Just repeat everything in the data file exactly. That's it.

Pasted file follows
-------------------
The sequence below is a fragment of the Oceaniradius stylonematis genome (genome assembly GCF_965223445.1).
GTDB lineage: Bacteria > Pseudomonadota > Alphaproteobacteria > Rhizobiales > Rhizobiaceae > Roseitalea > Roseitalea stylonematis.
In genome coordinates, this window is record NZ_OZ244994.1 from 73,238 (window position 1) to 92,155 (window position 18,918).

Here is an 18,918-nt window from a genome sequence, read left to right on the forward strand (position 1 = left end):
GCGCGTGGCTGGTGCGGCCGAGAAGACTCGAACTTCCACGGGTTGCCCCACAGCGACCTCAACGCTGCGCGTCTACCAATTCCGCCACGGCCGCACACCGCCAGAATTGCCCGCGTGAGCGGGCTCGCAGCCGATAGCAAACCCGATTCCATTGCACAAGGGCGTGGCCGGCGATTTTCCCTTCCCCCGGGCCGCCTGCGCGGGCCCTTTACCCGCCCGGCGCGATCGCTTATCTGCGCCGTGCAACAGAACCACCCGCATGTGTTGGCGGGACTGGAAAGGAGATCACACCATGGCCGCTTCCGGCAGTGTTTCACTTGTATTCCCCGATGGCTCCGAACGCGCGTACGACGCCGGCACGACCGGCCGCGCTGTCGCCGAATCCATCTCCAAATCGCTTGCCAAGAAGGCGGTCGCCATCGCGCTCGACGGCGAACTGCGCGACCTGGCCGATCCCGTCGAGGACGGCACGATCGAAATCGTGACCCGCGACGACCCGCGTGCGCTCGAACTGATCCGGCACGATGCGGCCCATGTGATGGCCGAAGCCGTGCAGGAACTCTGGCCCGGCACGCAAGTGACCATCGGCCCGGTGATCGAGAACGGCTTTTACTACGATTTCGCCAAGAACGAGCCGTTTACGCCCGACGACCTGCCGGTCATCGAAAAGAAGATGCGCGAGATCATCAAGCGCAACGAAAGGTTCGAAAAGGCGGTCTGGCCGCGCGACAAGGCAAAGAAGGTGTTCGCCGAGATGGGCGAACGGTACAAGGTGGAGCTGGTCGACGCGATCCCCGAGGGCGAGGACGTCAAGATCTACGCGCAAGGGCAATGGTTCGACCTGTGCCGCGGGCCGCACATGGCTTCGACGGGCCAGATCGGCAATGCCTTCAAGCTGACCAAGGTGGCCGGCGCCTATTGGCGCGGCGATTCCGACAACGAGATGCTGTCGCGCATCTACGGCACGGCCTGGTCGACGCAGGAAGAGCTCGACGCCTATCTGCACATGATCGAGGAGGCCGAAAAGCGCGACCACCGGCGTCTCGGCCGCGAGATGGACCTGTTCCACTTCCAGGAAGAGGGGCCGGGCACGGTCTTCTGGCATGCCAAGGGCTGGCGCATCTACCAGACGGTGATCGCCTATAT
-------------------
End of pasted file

The sequence below is a fragment of the Oceaniradius stylonematis genome (genome assembly GCF_965223445.1).
GTDB lineage: Bacteria > Pseudomonadota > Alphaproteobacteria > Rhizobiales > Rhizobiaceae > Roseitalea > Roseitalea stylonematis.
In genome coordinates, this window is record NZ_OZ244994.1 from 73,238 (window position 1) to 92,155 (window position 18,918).

Here is an 18,918-nt window from a genome sequence, read left to right on the forward strand (position 1 = left end):
GCGCGTGGCTGGTGCGGCCGAGAAGACTCGAACTTCCACGGGTTGCCCCACAGCGACCTCAACGCTGCGCGTCTACCAATTCCGCCACGGCCGCACACCGCCAGAATTGCCCGCGTGAGCGGGCTCGCAGCCGATAGCAAACCCGATTCCATTGCACAAGGGCGTGGCCGGCGATTTTCCCTTCCCCCGGGCCGCCTGCGCGGGCCCTTTACCCGCCCGGCGCGATCGCTTATCTGCGCCGTGCAACAGAACCACCCGCATGTGTTGGCGGGACTGGAAAGGAGATCACACCATGGCCGCTTCCGGCAGTGTTTCACTTGTATTCCCCGATGGCTCCGAACGCGCGTACGACGCCGGCACGACCGGCCGCGCTGTCGCCGAATCCATCTCCAAATCGCTTGCCAAGAAGGCGGTCGCCATCGCGCTCGACGGCGAACTGCGCGACCTGGCCGATCCCGTCGAGGACGGCACGATCGAAATCGTGACCCGCGACGACCCGCGTGCGCTCGAACTGATCCGGCACGATGCGGCCCATGTGATGGCCGAAGCCGTGCAGGAACTCTGGCCCGGCACGCAAGTGACCATCGGCCCGGTGATCGAGAACGGCTTTTACTACGATTTCGCCAAGAACGAGCCGTTTACGCCCGACGACCTGCCGGTCATCGAAAAGAAGATGCGCGAGATCATCAAGCGCAACGAAAGGTTCGAAAAGGCGGTCTGGCCGCGCGACAAGGCAAAGAAGGTGTTCGCCGAGATGGGCGAACGGTACAAGGTGGAGCTGGTCGACGCGATCCCCGAGGGCGAGGACGTCAAGATCTACGCGCAAGGGCAATGGTTCGACCTGTGCCGCGGGCCGCACATGGCTTCGACGGGCCAGATCGGCAATGCCTTCAAGCTGACCAAGGTGGCCGGCGCCTATTGGCGCGGCGATTCCGACAACGAGATGCTGTCGCGCATCTACGGCACGGCCTGGTCGACGCAGGAAGAGCTCGACGCCTATCTGCACATGATCGAGGAGGCCGAAAAGCGCGACCACCGGCGTCTCGGCCGCGAGATGGACCTGTTCCACTTCCAGGAAGAGGGGCCGGGCACGGTCTTCTGGCATGCCAAGGGCTGGCGCATCTACCAGACGGTGATCGCCTATAT